Apparently there was serous fluid and blood which is supposed to suggest a cystic nodule or cyst and my acupuncturist pointed out "you often get those when you push a needle into someone's neck" so now the mystery of the symptoms begins! I was lucky that my PCP is out of town this week and I'd called her receptionist yesterday to ask her to give me a heads up when the results came in so I could call the hospital for them (since they would take their time sending them by mail) and she called me today to say that an operative report had been faxed over, and then a few hours later to say that the biopsy results were in and she could tell me they were negative. It would have taken much longer had my doc been in the office!

    Thanks for the Paleo info Victoria (and the advice to find a doc who's interested in subjective symptoms! When I'm back in action (oh sleep, where hast thou gone??), I can reply with what I've been doing and with new questions.

    Sox, when do you think you can get a biopsy?
  4. soxfan

    soxfan Senior Member

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    zoe- First I have to see my pcp on Monday and ask him about it. I don't think he will do anything because he is the one that sent me to the endo in the first place. I am done with my current one I will call Dr. F. There are two endo's in town and one in the next town. I will just have to pick one and see how it goes. I just need a referal from my doctor which I will get and then go over to either office and make an appointment. Have to go and get all my records to give to the new doc. So I am guessing it wiil be a while.
    Had all my blood work done this week for thyroid (tsh-t uptake-Free T3) an 8am cortisol, cbc and lipid panel. I will get all those results next week.

    I am so happy your biopsy was negative! Great news...we all need that every so often huh? I will send you a note next week and let you know how my tests turned out and what is next regarding the endocrinologist...take care
  5. sensing progress

    sensing progress Senior Member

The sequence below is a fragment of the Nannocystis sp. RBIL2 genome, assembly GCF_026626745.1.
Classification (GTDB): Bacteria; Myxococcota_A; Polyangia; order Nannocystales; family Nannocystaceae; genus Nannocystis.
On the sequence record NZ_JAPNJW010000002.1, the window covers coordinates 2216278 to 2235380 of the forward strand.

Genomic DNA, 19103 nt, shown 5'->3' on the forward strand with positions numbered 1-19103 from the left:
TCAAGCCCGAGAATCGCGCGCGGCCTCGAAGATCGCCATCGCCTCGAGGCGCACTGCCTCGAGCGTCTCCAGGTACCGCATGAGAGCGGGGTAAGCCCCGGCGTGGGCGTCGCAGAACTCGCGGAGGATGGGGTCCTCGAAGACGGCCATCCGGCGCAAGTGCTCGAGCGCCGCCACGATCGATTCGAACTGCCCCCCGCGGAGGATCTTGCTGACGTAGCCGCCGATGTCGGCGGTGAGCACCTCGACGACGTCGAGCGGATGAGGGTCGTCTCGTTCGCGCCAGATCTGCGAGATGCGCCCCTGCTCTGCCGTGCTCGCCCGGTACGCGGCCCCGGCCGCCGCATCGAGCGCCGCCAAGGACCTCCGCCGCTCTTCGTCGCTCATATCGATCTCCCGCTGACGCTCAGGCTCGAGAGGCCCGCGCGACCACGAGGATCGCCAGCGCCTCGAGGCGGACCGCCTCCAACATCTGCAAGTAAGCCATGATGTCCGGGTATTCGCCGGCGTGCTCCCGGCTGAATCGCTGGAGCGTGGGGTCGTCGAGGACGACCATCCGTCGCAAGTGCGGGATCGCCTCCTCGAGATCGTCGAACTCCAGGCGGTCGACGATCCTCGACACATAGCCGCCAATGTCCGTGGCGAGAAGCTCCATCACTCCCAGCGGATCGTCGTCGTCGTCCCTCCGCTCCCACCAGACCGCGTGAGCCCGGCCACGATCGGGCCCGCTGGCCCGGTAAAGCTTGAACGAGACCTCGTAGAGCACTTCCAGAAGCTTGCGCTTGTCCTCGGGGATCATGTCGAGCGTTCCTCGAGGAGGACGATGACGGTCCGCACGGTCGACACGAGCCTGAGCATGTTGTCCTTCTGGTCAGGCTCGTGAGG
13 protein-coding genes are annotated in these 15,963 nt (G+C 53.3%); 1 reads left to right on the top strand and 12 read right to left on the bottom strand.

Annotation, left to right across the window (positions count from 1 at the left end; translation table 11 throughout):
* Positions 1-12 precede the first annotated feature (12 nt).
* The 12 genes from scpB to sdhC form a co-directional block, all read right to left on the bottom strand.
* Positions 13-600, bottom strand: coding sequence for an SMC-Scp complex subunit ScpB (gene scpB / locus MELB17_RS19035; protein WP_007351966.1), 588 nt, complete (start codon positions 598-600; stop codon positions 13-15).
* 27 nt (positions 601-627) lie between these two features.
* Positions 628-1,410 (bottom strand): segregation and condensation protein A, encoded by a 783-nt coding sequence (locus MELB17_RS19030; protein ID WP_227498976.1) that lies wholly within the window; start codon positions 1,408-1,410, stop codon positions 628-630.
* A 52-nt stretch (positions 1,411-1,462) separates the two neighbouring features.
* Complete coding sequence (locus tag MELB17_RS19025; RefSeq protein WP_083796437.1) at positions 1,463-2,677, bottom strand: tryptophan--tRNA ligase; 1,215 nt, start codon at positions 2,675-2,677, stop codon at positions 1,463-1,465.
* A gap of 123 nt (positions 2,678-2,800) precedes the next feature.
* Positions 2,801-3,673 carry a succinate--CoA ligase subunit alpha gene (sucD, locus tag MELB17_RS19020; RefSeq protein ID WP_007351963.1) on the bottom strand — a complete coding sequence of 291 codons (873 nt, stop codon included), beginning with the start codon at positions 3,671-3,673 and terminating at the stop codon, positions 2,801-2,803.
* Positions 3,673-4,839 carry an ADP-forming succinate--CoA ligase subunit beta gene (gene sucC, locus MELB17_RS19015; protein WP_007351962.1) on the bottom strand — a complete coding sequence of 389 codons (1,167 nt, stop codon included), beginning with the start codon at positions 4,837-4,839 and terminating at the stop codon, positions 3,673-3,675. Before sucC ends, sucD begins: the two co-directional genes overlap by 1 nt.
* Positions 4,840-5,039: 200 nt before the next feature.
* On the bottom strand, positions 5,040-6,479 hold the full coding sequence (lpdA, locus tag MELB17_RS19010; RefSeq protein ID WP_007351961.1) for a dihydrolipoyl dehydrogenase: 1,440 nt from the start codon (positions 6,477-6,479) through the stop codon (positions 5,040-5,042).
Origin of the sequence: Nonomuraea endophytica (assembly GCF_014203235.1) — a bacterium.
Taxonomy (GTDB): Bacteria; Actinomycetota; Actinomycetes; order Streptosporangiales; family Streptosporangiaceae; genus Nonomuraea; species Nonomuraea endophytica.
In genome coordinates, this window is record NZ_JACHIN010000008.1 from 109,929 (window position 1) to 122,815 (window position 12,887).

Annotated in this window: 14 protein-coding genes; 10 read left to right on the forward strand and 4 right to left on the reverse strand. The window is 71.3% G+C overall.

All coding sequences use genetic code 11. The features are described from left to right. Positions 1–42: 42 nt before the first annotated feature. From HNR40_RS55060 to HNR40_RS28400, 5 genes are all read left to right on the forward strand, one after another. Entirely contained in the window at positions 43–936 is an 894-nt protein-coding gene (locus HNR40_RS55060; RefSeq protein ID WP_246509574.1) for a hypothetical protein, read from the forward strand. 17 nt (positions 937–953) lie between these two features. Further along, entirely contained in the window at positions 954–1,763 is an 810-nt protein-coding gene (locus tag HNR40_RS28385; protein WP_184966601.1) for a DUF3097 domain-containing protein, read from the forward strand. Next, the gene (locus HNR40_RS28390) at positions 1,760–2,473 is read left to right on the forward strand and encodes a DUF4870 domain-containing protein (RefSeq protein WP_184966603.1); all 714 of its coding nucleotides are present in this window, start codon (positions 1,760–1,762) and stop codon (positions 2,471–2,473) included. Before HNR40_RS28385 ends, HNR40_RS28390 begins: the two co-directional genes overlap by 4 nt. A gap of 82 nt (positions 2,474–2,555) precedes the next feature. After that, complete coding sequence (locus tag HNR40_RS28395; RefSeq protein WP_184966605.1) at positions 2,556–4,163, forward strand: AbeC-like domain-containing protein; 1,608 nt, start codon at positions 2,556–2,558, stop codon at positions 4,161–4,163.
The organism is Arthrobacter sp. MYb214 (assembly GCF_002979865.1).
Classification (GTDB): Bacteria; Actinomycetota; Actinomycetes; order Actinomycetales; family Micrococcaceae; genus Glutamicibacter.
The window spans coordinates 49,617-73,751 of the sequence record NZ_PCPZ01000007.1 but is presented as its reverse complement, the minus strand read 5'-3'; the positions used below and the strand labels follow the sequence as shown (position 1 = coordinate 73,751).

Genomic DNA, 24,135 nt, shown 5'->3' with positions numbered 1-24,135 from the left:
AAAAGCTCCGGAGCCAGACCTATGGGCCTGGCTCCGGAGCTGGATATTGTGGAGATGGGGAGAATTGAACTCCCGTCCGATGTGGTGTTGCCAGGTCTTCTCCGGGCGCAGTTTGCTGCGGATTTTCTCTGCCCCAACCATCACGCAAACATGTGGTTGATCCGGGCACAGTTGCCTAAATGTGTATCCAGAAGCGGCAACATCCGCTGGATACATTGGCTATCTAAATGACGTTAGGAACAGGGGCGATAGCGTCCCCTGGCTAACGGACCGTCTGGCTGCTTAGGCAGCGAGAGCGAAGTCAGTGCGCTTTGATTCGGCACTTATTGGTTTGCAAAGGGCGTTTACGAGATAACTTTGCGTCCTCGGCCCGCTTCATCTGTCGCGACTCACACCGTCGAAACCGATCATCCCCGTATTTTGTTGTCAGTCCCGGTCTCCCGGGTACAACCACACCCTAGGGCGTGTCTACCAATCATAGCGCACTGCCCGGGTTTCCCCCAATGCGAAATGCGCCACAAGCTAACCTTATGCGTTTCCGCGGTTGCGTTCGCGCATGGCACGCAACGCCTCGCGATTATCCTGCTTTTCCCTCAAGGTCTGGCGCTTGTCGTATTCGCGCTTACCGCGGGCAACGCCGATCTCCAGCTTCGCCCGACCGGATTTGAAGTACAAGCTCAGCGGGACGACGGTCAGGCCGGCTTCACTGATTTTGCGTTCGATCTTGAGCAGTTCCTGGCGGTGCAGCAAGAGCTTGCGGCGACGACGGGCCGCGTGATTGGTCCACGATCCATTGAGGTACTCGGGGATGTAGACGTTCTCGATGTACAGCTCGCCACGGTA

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    Happened to see something related to thyroid while reading today, don't know if this applies to anyone here but just thought I would share. Does anyone eat a lot of soy?

    "Soy contains goitrogens - substances that depress thyroid function. Goitrogens are substances that block the synthesis of thyroid hormones and interfere with iodine metabolism, thereby interfering with your thyroid function."
  6. Victoria

    Victoria Senior Member

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    I read quite a few negative reports on soy last year (which is why I discontinued soy & now use rice milk & no longer eat tofu).

    I thought I'd try rice instead of soy & it seems I DO feel better from the change. It's hard to form a really positive view about the change as my symptoms & pain go up & down on a regular basis. But overall I decided rice might be "safer" than soy.

    Of course, with all the GM foods in the US, I would suggest any grain be suspect. In Australian, GM crops are only in their infancy.
  7. zoe.a.m.

    zoe.a.m. Senior Member

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    I quit soy about a year and a half ago or so. I did have a minor return to it about 2 months ago maybe, when the heat and everything got the best of me and I spent a couple of weeks with ample soy ice cream in the freezer and was having it almost daily.

    Does anyone know anything regarding rice vs. almond milk? I switched to almond because the taste is actually my favorite of all the alterna-milks, and I figured I ate almonds anyway:)

    I know the subject of goitrogens has come up elsewhere on PR and now I'm wishing I'd followed up more on reading about it. It is very tricky though to decide what is what when symptoms wax and wane. I think I can safely state that overall I guess I've felt better without soy, but it's quite interesting to consider if my more hypo-like state for the years prior could have been due in some part to my soy intake (treating perhaps a more hyper state that I didn't even know I had). The timeline is sort of dead on, but I don't entirely trust my memory... I wonder if soy is recommended for high thyroid or if it just keeps mucking the system up and should be avoided altogether!?
  8. Victoria

    Victoria Senior Member

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    Zoe,

    from all my reading in recent time, soy should be avoided altogether. I tried almond milk about 25 years ago when I stopped dairy (after vega allergy testing).

    Haven't tried it since.